A cheap, common medication for asthma has astonishing benefits in old rats - restoring memory and learning to a youthful level.
Everyone gets slower as they get older, and both learning ability and memory get progressively worse. Finding cheap substances that can reverse some of this decline has been a cornerstone in anti-aging research on the brain.
Asthma affects 235 million people worldwide, but is largely medicated effectively in most patients. One drug for the condition is montelukast (Singulair), which blocks receptors in the brain associated with inflammation - producing a calming effect on immune activity.
Promising side effects
A team has now found that montelukast has surprising and potent effects in rats, and may have similar benefits in humans too. When they tested a group of rats with the molecule, they found older rats memory skills were equivalent to young ones after a period of dosage.
“We’ve restored learning and memory 100 per cent, to a level comparable with youth”
The study was on a fairly small sample of animals, but the results are interesting enough to raise some eyebrows. We know montelukast interacts with receptors called leukotriene receptors - which cause a harmful, inflammatory response when activated. Areas of the brain that create new neurons (a process essential to memory formation) have abundant levels of these receptors and are very sensitive to their activation.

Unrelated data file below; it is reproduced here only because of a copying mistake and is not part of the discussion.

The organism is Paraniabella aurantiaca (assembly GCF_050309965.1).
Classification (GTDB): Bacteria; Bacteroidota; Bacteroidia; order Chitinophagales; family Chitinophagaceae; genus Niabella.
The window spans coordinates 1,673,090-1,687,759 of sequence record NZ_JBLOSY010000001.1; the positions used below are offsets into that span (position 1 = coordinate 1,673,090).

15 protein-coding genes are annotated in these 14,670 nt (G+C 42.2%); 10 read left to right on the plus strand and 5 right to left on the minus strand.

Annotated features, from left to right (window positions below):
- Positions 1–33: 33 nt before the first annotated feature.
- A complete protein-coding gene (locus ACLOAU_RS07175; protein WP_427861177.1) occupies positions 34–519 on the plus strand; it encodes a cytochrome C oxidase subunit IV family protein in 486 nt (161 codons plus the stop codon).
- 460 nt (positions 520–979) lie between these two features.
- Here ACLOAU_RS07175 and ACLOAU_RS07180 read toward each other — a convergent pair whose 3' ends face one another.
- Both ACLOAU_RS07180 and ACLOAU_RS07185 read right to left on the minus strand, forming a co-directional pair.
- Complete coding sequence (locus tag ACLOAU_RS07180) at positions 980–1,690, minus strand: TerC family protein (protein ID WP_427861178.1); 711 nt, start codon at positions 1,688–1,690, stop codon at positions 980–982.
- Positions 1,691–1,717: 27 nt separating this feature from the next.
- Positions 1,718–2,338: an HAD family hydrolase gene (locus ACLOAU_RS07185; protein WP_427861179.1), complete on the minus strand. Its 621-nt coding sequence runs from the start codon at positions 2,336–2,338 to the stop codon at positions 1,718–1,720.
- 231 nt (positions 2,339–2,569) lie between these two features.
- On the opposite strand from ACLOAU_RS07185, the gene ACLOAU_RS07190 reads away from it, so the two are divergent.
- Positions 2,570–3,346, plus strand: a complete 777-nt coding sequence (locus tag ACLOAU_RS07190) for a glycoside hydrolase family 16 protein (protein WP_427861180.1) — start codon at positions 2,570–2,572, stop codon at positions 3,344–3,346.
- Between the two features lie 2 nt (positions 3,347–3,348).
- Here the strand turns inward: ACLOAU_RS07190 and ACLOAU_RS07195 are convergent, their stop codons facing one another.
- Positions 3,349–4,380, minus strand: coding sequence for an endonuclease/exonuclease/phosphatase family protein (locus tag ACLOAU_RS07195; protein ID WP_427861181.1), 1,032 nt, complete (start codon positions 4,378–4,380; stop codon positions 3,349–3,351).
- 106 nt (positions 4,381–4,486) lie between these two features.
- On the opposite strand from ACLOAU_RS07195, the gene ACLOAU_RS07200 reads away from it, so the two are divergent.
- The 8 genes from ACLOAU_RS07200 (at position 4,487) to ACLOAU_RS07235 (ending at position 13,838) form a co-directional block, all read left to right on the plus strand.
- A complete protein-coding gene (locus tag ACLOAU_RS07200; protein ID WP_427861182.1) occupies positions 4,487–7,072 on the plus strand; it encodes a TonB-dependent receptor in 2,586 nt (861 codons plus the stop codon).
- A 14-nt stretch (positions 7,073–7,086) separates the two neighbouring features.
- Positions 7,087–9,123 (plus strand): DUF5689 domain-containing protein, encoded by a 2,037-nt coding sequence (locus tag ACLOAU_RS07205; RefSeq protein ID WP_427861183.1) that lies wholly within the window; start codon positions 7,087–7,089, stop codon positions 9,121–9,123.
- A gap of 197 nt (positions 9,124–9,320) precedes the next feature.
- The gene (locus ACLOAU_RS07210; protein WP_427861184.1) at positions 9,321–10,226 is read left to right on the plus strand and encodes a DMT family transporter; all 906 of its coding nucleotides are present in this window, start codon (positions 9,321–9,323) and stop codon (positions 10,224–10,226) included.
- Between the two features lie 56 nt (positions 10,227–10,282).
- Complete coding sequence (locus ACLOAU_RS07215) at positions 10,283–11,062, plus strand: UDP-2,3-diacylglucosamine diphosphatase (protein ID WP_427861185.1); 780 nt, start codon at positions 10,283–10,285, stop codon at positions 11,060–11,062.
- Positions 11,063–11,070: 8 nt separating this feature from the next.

When montelukast is administered it blocks these receptors, and in animals suffering from age-related changes in these regions it appeared to reverse some of the ill effects of well, aging. Rats given the drug showed 80% less inflammation, a repaired blood-brain barrier, and new neuron growth. The neuron growth didn't match the young group, but it was far improved upon older group with no dosing at all.
“The important thing is that while we saw effects on neurogenesis, we also saw effects on other systems in the brain. The drug reduces neural inflammation in the brain. But we also looked at that blood-brain barrier and that is partially restored. We know in aged brains that the blood-brain barrier is leaky and that contributes to neural inflammation.”
If it works, it could be fast tracked for treatment
While this study is new, the drug itself is already patented and readily available; it could simply be re-purposed in this case. This cuts through some of the need for lengthy, expensive clinical trials. The hope is that it'll continue to show benefits in human patients, and provide relief to patients suffering neural decline.
“Neurodegenerative diseases are very complex, but what many people have done in last decade is focus on one particular mechanism to cure a disease. I don’t think that will ever work. If we have a drug that affects various different mechanisms then we might have a better chance”
Read more at The Guardian